Dive Alert — The Attention it is Getting

While SNK has put forth a commendable effort to break up its pattern of continual strong fighting and puzzle carts for its Neo Geo Pocket Color by adding this unusual RPG, the game, unfortunately, is not as interesting or fun as the typical fare. Basically, players control submarines by positioning them on a slow, static radar screen, torpedoing enemies. This is the game’s only action, which is simply not enough when the other 60% of the game involves just pushing the buttons down to scroll through reams of boring RPG-like text. This game might have worked if expanded and put on a console system, but for the handheld format, it just moves too slowly, and it’s too devoid of action to hold anyone’s attention. It may be worthwhile, but only for the most diehard RPG fans or for players who for some reason crave any submarine game (perhaps Navy veterans).

The game comes in two separate versions, one in which you play a boring female sub commander and another where you get to command a boring male sub captain. Both captains (Becky and Matt) have their own ships and items that they can collect and record in their logs, but there is basically the same gameplay and jeuxvideo, which consists of submarine battles, collecting various tools and items and exploring the sea through the RPG screens. In a game that is so text-based, the story is probably the main point of playing; the game is like scrolling through a graphic novel. Unfortunately, the animation consists of simple static animelike pictures during the story sections, and the tale itself is not even that interesting.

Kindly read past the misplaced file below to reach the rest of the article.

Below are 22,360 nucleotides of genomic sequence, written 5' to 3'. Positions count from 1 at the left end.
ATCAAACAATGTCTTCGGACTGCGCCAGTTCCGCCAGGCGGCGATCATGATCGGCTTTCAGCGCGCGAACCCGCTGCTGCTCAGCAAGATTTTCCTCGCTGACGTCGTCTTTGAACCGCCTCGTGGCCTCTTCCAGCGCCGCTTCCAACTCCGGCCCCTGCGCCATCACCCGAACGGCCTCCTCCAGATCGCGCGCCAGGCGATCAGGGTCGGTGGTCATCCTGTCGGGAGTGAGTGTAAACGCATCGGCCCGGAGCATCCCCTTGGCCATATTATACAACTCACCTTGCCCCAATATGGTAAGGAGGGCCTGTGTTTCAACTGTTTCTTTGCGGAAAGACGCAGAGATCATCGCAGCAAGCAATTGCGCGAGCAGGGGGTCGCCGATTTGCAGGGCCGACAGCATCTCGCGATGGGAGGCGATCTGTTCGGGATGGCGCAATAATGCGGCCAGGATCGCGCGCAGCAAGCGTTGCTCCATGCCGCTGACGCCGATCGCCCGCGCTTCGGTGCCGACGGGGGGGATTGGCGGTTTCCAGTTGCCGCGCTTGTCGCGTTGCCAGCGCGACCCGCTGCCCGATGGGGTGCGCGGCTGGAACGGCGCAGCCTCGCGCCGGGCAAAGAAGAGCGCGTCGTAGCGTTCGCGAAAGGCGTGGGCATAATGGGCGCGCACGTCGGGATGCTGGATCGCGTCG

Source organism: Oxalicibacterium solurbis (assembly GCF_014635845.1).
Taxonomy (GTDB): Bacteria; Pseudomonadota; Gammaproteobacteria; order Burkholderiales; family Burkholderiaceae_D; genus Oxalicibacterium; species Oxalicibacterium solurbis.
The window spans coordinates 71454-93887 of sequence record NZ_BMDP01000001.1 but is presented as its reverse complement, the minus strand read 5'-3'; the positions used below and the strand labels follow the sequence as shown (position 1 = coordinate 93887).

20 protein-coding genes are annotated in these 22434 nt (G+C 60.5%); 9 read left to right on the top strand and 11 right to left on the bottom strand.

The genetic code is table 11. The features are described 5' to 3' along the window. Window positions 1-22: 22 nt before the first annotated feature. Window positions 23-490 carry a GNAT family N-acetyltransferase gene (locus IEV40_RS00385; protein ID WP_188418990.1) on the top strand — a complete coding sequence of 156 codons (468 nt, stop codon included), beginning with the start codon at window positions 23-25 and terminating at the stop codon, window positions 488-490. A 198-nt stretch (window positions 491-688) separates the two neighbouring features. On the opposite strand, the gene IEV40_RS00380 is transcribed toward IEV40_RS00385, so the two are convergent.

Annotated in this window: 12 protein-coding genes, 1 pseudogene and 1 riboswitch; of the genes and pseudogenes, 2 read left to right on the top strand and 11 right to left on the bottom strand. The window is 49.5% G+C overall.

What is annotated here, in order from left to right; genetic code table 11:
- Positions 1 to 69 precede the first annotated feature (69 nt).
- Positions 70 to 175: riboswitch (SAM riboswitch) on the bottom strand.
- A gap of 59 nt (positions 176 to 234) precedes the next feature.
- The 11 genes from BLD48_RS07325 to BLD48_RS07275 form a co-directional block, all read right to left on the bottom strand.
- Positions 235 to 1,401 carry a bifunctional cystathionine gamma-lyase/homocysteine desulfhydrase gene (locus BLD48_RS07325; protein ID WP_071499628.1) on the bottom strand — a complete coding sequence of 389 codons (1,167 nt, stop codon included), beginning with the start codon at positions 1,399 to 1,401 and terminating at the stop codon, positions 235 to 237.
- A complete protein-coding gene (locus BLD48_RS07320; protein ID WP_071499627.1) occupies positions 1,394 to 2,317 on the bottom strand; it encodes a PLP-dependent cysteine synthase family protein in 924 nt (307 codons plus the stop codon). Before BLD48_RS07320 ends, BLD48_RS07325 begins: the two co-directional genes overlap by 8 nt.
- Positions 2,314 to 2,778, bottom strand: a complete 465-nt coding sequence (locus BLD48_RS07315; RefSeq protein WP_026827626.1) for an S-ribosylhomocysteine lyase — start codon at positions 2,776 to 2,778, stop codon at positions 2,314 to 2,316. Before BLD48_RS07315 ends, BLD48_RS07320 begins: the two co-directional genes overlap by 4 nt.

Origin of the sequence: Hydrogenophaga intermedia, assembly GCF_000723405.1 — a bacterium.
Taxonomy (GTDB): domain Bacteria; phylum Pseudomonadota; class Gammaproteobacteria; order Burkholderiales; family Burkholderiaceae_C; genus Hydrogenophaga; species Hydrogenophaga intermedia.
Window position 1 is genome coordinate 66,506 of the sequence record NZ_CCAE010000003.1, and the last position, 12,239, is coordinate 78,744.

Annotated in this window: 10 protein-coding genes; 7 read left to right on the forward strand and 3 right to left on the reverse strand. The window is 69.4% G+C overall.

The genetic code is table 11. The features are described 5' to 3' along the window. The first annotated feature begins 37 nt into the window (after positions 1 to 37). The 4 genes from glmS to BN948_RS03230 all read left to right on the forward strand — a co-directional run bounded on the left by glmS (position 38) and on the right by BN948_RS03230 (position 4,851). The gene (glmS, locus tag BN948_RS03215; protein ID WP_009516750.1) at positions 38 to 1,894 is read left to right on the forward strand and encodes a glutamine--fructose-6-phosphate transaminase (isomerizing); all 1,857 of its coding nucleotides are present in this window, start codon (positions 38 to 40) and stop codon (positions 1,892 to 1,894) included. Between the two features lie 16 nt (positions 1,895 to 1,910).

Basically, the planet Earth was destroyed in a geographic catastrophe a long time ago and is now entirely immersed beneath vast oceans, except for one city named Terra. Born in a special marine station created by scientists who sought to preserve the human race during the cataclysm, Matt and Becky must now traverse endless ocean until they find the City of Terra. The enemy submarines encountered are presumably other pirates or humans also bred in undersea chambers. The game’s quest, then, is a sort of search for El Dorado, a mythical city that somehow contains the solution or resolution to the Earth’s bleak condition.

Dive Alert is very, very slow. Even the vaunted cable linkup option, which has added flavor to many a Neo Geo Pocket game, can’t save this one. It will only allow you to fire creeping missiles at a friend or to trade ships, reminiscent of trading Pokemon but with less point. Some action might have saved this RPG, but, unfortunately, the submarine segments are about as static and slow as the storyboards. There are no actual water scenes; instead all the submarine battles are represented merely by dueling blips on a circular sonar screen. The game basically involves a soporific back-and-forth between these maddening text stills and commanding the sonar world blips in an archaic videogame of war.

The dialogue and sound are also very average in this game. The soundtrack is boring and seems to connote being stuck in a submarine, while the text is just too longwinded for the pocket’s small-screen window. At the game’s start, the A Button must be tapped at least 30 times just to work through all the short snippets of dialogue before getting to the initial sonar encounter. The first encounter, however, simply involves steering the submarine (a blip) onto an X, then it’s back to the A button to parse through a few dozen more storyboards. While an RPG for the handheld format was a good idea, this particular game just doesn’t deliver. The action is way too slow — almost static — to draw a player in, and the world presented here, a sort of graphic novel, is just too shallow to justify the continued effort required to eventually complete the game.